In the 1980s I was eating vegetarian dinners over hours-long Scrabble games in Miami with my friend Elizabeth Vitale. This was long before I knew I’d one day live in Boston, and before Liz became an art teacher. She’s been teaching art to South Floridian junior high and high school students for many years now. One of her latest projects in Broward County has been guiding students in the Nova High School National Art Honor Society to create necklaces from Scrabble tiles. I was instantly charmed when I saw this photograph of some of their tiles lined up together in a tin box. I can imagine what a pretty mural this would be painted across a long wall.
The National Art Honor Society is a group of artistically talented students, grades 10 through 12, who perform art-related services to enhance the aesthetic well-being of the school and community. Student members learn about different artists and styles, and do projects to enhance their own artistic growth. (To be eligible for NAHS, students must have completed at least one year of high school art with a B average or higher.)
There are ten to fifteen students involved in the Scrabble tile necklace project, and right now there are about 160 Scrabble tiles in various stages of completion. When they are finished, each students will have about ten tile necklaces to sell. Proceeds from the sales will go to a children’s charity.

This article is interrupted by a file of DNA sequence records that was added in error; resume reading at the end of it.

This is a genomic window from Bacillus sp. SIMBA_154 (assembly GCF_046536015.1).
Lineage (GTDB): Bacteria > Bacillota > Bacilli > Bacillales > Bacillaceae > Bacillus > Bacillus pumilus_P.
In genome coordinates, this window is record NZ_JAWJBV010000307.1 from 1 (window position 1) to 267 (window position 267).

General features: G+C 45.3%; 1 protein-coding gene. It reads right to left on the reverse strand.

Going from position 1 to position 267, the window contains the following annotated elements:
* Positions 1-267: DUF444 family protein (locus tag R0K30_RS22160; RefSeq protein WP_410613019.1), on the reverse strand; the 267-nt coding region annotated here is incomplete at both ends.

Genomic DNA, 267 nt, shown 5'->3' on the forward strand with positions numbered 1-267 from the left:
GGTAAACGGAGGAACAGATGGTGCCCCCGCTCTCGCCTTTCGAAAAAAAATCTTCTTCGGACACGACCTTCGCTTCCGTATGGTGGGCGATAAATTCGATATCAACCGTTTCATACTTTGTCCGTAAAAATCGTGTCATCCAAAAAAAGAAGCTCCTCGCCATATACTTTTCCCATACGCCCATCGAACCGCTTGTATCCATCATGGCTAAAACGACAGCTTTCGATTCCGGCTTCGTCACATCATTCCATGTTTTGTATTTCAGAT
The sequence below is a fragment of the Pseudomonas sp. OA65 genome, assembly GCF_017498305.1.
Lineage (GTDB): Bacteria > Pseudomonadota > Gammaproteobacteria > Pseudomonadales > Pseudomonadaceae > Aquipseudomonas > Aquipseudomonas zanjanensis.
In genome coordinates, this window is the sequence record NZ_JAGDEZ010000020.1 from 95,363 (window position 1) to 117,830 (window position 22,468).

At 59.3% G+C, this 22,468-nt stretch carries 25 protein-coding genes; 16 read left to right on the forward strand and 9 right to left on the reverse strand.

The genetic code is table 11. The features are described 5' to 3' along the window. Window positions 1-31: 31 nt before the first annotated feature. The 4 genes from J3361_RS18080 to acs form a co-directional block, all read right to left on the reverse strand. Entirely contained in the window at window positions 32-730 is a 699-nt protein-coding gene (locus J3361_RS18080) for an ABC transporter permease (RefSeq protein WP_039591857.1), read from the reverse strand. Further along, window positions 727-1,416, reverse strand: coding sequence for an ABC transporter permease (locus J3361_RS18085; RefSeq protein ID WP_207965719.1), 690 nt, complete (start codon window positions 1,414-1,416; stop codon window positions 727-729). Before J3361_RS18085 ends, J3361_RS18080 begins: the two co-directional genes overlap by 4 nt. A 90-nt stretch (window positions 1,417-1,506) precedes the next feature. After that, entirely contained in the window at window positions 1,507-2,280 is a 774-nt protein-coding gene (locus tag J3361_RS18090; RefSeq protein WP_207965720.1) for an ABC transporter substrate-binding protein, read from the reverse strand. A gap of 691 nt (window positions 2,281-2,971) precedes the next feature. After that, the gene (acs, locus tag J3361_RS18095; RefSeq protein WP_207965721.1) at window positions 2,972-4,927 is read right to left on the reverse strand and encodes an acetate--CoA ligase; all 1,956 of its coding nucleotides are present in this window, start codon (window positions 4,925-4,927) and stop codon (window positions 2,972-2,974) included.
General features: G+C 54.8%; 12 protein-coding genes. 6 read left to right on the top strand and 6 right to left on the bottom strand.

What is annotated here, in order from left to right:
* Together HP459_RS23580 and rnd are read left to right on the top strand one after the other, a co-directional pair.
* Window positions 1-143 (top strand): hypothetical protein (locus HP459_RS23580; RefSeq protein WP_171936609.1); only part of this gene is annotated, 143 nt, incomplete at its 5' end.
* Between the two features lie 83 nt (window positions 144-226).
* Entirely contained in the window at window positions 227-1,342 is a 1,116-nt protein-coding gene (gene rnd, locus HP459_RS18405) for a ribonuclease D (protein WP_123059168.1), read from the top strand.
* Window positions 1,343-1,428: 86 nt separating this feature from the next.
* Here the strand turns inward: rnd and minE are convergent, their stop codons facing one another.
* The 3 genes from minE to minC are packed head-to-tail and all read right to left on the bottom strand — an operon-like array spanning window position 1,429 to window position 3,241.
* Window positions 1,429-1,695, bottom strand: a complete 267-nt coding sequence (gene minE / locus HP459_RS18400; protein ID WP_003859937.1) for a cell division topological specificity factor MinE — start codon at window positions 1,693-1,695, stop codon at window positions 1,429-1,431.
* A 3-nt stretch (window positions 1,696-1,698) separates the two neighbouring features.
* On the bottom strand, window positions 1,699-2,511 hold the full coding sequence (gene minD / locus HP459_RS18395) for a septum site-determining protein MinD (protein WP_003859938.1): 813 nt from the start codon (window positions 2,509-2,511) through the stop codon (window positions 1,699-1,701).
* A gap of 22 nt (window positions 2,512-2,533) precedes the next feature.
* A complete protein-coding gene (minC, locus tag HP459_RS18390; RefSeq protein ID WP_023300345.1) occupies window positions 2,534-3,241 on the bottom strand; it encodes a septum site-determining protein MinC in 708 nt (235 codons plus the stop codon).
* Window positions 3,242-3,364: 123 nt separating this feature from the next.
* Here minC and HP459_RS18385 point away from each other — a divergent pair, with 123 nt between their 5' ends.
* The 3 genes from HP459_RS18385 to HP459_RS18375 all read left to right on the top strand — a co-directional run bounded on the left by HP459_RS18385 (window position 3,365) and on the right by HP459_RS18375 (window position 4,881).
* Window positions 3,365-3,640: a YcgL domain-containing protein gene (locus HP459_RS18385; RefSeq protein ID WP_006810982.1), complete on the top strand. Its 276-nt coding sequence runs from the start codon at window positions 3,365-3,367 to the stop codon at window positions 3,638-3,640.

I asked Liz about their process for making them. They make a template by cutting a square hole the size of a Scrabble tile into an index card. When Liz shops for paper (Japanese washi paper, origami paper, scrapbook paper, card stock, gift wrap, or lightweight recycled greeting cards), she uses the template to see if the pattern will fit the tiles. The tiles were bought from Hasbro at $6.50 for 100 pieces. There are also copy tiles available in Michael’s Art and Craft stores, and Liz finds those even easier to work with because the wood is a little softer, making the corners easier to file down. The tile is glued to the paper using Tacky Glue, then sealed with Mod Podge. The Mod Podge has to be applied with a brush to ensure smoothness and a good seal. When the Mod Podge is dry, Diamond Glaze is applied to give the tile a glassy coating. This is done with the tip of the bottle so that it pools over the top of the tile. Some students adhere small “gems” – little facet-cut crystal appliques – to accent their tiles. A silver finding is glued to the back of the tile, allowing it to be suspended from a thin ribbon – a pretty, but inexpensive alternative to a chain. The findings are “sterling silver Medium Aanraku pendant bails, ” purchased on e-bay in quantities of 50 or 100. These very affordable fun necklaces are sold for $5 each.